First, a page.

Instead, Epstein entered into the unusual and, at the time, confidential non-prosecution agreement with the federal government that resulted in him pleading guilty to two comparatively minor sex crimes in a Florida state court. He pleaded guilty to a count of solicitation of a prostitute and a count of solicitation of a prostitute who is a minor. He served 13 months in jail and must now register as a sex offender for the rest of his life -- in any state where he owns a home.
Dershowitz was among a group of prominent attorneys who helped Epstein secure the deal, which also granted federal immunity to any possible co-conspirators who may have assisted Epstein in the commission of the alleged crimes. The deal also required Epstein to pay the costs of a private attorney to assist the alleged victims who wished to negotiate financial settlements without litigation.
Roberts' attorneys have alleged that Epstein used his wealth and influence with prominent people to secure the favorable deal.
Kenneth Marra, the federal district court judge overseeing the case brought by the victims, has already ruled that the government had an obligation to inform Epstein's victims about the deal, but has reserved judgment about whether the government failed to meet its obligations until a more complete factual record is developed. Marra has indicated that, if he finds the government violated the victims' rights, one possible remedy he would consider is a rescission of Epstein's deal.
The plaintiffs' attorneys, Bradley Edwards and former federal judge Paul Cassell, have long argued that the correspondence between Epstein's attorneys and federal prosecutors is "central to this lawsuit" and argued in a motion filed late Monday night that sealing it "would prevent the public from learning about matters of considerable public concern."
When reached by ABC News, Cassell declined to comment on Epstein's allegations that the victims' attorneys were engaged in a "frolic with the media."
Last fall, Judge Marra unsealed a small portion of the correspondence from Epstein's attorneys that had been kept under seal for several months after being filed. One excerpt -- a one-line email from an Epstein attorney sent just as the terms of the non-prosecution deal were being finalized -- reads simply: "Please do whatever you can to keep this from becoming public."
Marra has not set a hearing date, and it is unclear when he might rule. If he were to side with the plaintiffs, the immediate effect could be the unsealing of a 23-page letter written in part by Dershowitz and sent to federal prosecutors two months before the agreement was signed. That letter was filed under seal by the plaintiffs last week.
MAHMUD TURKIA/AFP/Getty Images(TRIPOLI, Libya) -- Several gunmen wearing ski masks stormed the Corinthia Hotel, a hotel popular with western diplomats and journalists in Libya’s capitol, Tripoli, on Tuesday, taking a number of hostages and leaving at least eight people dead.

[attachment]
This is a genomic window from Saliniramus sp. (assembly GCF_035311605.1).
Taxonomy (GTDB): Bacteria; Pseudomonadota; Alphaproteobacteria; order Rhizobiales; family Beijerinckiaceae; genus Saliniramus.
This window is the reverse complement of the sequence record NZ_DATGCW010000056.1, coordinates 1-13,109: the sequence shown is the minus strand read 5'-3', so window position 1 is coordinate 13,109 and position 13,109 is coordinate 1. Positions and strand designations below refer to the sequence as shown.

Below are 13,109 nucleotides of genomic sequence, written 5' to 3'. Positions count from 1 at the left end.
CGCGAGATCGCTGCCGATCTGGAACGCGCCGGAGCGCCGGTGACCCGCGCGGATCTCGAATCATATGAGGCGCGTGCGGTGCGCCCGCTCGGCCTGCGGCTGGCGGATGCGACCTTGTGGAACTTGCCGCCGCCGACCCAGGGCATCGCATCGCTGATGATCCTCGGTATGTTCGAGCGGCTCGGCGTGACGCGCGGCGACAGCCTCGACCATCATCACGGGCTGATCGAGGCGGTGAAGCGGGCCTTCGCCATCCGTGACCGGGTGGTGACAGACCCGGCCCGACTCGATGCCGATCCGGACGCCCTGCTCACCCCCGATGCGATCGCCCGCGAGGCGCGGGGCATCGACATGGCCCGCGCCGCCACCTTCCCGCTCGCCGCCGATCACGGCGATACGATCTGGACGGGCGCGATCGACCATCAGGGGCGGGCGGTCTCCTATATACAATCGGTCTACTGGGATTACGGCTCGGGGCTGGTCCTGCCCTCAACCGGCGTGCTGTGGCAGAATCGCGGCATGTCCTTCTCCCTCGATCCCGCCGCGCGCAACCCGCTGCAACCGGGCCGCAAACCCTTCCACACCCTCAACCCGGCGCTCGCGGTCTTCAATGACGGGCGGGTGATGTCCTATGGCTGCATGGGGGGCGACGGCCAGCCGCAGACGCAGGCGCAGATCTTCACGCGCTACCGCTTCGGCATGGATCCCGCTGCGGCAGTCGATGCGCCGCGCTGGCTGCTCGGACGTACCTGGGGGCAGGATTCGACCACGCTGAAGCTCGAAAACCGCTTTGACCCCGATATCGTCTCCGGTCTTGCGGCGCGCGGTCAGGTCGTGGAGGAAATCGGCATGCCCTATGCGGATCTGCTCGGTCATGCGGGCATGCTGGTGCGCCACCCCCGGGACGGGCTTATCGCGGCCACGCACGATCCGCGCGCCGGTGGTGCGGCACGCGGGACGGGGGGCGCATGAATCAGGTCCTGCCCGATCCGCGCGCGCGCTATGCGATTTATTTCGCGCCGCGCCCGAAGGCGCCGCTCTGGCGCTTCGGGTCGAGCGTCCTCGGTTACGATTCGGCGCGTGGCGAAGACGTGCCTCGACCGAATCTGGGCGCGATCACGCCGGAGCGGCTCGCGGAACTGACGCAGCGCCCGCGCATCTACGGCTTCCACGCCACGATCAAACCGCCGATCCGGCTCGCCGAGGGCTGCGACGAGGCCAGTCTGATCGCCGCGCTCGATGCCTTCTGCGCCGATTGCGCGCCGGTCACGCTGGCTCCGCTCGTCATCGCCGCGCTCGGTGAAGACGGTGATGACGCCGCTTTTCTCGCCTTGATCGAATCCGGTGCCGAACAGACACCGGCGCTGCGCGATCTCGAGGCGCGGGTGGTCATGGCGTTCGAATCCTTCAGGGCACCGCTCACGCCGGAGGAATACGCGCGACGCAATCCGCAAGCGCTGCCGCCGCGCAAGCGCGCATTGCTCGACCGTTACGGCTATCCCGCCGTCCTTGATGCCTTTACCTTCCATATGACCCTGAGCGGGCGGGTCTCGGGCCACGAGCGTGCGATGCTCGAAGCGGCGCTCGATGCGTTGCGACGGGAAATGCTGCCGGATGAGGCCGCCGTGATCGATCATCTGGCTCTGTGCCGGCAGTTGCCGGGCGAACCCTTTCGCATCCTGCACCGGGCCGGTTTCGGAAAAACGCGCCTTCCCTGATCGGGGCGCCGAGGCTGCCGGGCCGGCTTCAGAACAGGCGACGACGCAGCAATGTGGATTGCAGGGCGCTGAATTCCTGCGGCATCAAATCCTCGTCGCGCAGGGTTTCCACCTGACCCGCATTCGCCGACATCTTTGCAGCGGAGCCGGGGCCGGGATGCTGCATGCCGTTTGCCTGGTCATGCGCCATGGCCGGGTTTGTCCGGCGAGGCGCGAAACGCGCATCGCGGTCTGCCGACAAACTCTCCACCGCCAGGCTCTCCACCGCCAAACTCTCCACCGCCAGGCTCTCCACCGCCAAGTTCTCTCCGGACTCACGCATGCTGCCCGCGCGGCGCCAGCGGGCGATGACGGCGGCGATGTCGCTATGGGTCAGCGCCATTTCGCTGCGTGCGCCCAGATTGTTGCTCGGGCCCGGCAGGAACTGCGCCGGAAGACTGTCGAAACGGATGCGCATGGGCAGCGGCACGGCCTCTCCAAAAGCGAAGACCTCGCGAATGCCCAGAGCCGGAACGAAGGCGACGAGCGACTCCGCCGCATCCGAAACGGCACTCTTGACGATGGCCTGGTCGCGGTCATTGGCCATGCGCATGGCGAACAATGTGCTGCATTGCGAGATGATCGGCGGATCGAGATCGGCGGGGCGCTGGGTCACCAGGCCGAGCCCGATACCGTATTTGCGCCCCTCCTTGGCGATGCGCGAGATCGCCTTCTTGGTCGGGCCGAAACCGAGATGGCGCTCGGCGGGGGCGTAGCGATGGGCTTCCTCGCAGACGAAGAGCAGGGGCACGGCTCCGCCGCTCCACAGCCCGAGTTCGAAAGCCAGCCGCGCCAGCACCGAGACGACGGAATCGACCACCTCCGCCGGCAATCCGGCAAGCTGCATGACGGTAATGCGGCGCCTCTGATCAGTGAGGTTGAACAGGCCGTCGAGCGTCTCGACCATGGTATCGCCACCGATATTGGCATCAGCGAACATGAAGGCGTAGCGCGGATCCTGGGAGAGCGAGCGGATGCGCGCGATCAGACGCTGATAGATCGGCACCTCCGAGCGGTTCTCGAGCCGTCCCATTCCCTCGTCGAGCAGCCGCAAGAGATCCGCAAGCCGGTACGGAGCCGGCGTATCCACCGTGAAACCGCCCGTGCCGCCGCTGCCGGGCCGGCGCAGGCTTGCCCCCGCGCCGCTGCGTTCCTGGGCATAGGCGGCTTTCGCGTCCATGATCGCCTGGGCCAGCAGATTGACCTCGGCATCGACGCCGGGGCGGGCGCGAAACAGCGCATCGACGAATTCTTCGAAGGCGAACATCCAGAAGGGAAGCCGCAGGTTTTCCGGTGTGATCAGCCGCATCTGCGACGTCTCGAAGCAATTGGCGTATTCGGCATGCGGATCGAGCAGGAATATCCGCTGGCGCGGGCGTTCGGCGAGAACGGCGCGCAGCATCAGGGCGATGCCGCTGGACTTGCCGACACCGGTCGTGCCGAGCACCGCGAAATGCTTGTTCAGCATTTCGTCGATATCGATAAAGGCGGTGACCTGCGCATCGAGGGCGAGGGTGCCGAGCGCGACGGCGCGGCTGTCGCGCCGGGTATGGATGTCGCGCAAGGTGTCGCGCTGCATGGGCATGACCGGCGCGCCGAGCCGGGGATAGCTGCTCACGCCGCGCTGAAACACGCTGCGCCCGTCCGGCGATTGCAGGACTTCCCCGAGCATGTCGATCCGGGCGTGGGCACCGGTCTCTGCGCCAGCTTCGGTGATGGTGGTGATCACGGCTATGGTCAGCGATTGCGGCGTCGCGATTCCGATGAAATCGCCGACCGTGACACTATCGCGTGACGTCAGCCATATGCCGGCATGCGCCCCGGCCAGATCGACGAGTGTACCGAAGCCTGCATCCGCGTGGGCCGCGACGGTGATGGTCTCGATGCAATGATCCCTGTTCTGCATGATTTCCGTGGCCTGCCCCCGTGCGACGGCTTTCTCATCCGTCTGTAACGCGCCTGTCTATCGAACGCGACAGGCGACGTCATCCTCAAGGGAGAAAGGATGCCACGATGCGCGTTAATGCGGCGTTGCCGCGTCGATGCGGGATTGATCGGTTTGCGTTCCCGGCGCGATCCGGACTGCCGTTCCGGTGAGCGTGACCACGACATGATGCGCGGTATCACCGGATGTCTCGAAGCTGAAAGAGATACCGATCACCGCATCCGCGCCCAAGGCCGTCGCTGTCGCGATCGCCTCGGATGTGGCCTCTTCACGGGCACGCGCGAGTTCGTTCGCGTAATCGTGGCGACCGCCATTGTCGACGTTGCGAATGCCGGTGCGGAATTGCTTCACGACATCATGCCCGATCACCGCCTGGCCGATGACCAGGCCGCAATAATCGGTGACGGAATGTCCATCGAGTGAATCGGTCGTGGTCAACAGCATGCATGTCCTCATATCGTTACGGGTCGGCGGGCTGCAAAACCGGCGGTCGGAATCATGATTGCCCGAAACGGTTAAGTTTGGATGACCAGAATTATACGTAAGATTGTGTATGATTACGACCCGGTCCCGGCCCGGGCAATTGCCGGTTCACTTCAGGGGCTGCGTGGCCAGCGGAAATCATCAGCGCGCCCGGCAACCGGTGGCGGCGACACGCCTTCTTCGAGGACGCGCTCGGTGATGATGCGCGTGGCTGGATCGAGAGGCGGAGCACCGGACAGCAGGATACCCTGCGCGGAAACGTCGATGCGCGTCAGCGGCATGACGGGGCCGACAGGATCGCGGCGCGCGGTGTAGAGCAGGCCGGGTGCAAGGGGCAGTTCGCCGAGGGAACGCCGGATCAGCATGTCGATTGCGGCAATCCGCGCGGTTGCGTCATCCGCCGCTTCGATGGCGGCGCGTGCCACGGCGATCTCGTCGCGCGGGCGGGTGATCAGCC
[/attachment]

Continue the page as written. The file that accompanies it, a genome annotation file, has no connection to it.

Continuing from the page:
The U.S. State Department and a Libyan government source confirmed to ABC News that a U.S. citizen was among the dead.
The American fatality was identified as David Berry. Berry was an employee of Team Crucible, a U.S. security and training company based in Virginia.
In a statement Tuesday, Team Crucible said it "mourns this extraordinary loss."
Security services told the AFP they managed to surround the gunman on the 23rd floor of the hotel, which is when the men then detonated their explosives.
An eyewitness described the harrowing attack to the BBC, saying, "I suddenly heard shots and saw people running towards me, and we all escaped from the back [of the hotel] through the underground garage. The hotel did a lockdown after that."
Images purportedly showing the gunmen from the hotel's surveillance video have shown up on social media, but there has been no official confirmation on who the attackers were.
A Twitter account affiliated with ISIS claimed responsibility, saying the attack on the Corinthia Hotel was in revenge for the death of a Libyan jihadist by the name of Abu Anas al Libi. Al Libi was linked to the bombings of two U.S. embassies in East Africa in 1998.
State Dept(WARSAW, Poland) -- About 300 people returned to Auschwitz on Tuesday for the 70th anniversary of the liberation of the death camp in Poland where more than one million people were slaughtered during World War II.
They are old. And they are the last who can testify to us about what it was like -- the darkness, the unspeakable darkness. For others, the smell of burning bodies, human smoke from the crematoriums, lingers forever in memory.
Tuesday’s commemoration was noticeably smaller than those in previous years. Only a few world leaders came and the U.S. sent the Treasury secretary.
However, as the terror attacks in Paris and other recent anti-Semitic incidents in Europe and elsewhere have demonstrated, Jews are once again being targeted in Europe, just because they are Jews.
"For a time, we thought that the hatred of Jews had finally been eradicated," Ronald Lauder, the president of the World Jewish Congress, told those assembled at Tuesday's ceremonies. "But slowly the demonization of Jews started to come back.